Legitimate Expectation. There are stomach-churning reasons why we in
This new policy involves rewriting the lease to force the new purchasers to include a significant number of Anguillians in its ownership. It also involves giving back or surrendering a tract of land and pond to be used allegedly for a “national park”. Needless to say, there is no national park legislation to regulate any public lands in
I am apprehensive for a number of reasons. One of them has to do with “legitimate expectation.” That is a phrase that is pregnant with meaning in law. Dion Friedland used it in his recent open letter to the Anguillian public published in all the newspapers. He did not use the phrase because he likes big words. He used it because his lawyers were sending a message to government. What does the phrase mean? It means, among other things, that Friedland claims a legal right to expect government to act fairly. Government cannot tell Friedland that he must sell, and then, when he has found a purchaser who is willing to pay him his price, turn around and tell him that it does not approve of his purchaser unless the purchaser gives back to government large tracts of land and gives undertakings to do other things that are not in the original lease and licence.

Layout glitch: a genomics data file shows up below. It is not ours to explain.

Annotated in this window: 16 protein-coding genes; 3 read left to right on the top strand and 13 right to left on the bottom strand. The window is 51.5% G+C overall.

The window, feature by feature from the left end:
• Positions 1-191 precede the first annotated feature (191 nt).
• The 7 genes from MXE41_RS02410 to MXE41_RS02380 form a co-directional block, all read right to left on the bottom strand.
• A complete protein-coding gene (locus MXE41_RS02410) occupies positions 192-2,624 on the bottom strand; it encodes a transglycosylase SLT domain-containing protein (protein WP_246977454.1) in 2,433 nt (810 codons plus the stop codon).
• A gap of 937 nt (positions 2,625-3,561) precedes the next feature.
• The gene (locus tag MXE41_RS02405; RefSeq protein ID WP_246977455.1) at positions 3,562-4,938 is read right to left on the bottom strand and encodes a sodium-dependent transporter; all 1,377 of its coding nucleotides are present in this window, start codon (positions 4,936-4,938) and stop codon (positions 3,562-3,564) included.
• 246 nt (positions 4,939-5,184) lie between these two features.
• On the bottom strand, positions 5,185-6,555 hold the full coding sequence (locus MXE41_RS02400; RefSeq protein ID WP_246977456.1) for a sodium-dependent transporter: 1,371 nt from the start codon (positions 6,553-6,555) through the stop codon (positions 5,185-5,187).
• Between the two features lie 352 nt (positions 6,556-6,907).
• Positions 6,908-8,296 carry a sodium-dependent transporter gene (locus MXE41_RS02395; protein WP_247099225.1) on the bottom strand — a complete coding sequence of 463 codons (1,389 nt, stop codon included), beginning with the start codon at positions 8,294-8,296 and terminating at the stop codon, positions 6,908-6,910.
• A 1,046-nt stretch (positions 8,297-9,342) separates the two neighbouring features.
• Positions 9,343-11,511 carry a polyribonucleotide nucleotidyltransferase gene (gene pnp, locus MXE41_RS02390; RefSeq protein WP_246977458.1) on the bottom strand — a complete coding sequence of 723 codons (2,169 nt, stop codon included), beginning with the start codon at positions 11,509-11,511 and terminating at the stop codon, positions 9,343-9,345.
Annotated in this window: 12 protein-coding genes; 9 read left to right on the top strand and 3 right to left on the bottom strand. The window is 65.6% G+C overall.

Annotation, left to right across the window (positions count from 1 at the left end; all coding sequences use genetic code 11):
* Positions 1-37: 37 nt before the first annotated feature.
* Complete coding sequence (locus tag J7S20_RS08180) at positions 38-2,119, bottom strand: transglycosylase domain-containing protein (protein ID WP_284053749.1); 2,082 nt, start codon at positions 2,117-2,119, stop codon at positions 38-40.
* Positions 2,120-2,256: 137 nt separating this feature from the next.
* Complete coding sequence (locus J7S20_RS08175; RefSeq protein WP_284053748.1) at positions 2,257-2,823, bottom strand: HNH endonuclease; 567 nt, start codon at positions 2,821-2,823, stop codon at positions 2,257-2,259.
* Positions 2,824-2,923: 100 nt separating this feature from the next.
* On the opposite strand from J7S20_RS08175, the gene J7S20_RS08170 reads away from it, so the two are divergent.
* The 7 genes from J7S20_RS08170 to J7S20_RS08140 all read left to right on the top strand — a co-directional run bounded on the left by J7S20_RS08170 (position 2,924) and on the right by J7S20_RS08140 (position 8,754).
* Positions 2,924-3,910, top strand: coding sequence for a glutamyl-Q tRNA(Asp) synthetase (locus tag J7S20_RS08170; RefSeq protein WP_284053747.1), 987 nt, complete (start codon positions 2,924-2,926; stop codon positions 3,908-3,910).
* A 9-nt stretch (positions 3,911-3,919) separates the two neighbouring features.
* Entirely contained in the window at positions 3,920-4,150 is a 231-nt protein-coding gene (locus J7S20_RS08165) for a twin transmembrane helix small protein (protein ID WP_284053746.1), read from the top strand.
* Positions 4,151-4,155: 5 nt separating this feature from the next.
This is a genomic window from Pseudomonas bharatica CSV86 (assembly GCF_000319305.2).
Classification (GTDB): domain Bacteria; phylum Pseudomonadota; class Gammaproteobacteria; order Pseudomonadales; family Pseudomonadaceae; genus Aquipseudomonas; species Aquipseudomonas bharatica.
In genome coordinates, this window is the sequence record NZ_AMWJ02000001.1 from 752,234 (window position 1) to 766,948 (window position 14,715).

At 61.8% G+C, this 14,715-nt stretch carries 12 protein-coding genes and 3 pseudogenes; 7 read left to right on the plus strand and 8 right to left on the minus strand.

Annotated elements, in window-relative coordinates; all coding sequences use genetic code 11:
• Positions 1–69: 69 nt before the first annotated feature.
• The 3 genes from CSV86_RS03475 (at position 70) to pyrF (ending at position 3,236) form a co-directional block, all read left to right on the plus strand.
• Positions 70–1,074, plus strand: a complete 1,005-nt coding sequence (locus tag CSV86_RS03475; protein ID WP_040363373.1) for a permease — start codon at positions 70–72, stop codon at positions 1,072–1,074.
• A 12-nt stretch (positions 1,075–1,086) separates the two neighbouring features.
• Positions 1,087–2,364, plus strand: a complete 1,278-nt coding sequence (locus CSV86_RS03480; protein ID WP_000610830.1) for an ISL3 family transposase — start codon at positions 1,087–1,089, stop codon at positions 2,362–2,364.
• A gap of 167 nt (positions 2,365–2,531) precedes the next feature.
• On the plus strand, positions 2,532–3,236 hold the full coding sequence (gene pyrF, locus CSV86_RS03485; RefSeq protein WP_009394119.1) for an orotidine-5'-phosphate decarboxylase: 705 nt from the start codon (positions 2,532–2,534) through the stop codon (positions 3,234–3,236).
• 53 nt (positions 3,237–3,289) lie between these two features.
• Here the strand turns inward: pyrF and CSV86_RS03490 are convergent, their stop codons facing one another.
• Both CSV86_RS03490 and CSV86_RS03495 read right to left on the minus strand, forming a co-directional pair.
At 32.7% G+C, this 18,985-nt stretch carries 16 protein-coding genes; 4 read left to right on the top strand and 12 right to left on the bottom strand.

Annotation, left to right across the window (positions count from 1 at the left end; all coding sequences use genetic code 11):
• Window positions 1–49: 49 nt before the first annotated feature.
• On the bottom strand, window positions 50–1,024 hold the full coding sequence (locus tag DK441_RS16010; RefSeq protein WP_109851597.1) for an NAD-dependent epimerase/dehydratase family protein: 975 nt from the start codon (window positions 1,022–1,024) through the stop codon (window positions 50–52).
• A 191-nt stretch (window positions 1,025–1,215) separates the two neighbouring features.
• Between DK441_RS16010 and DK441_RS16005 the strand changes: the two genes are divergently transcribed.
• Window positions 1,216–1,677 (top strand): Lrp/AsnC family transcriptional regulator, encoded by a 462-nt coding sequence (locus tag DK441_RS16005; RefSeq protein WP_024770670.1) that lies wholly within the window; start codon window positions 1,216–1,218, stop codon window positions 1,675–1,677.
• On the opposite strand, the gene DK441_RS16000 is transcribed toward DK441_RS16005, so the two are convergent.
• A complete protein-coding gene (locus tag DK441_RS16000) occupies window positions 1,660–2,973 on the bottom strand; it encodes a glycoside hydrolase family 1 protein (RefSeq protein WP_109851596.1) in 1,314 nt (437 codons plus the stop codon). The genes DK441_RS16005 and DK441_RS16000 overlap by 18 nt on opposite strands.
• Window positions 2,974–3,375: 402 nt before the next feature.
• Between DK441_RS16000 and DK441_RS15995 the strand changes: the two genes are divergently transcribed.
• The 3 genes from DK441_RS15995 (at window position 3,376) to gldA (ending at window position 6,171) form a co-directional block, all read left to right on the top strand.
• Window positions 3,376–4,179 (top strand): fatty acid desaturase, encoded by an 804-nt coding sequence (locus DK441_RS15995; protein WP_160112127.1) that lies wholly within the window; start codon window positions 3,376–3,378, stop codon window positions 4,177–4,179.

The situation as described above cries out for a law suit to be brought against all those involved. The legal costs and damages will be in the tens of millions of dollars, US dollars. I have not heard anyone offering to compensate the owners of Cap Juluca for the breach of their legitimate expectation to be treated fairly. But, someone will pay. That will more likely than not be us, the tax payers of
With that, I am finished with this series of posts on ANTIL, for now . . .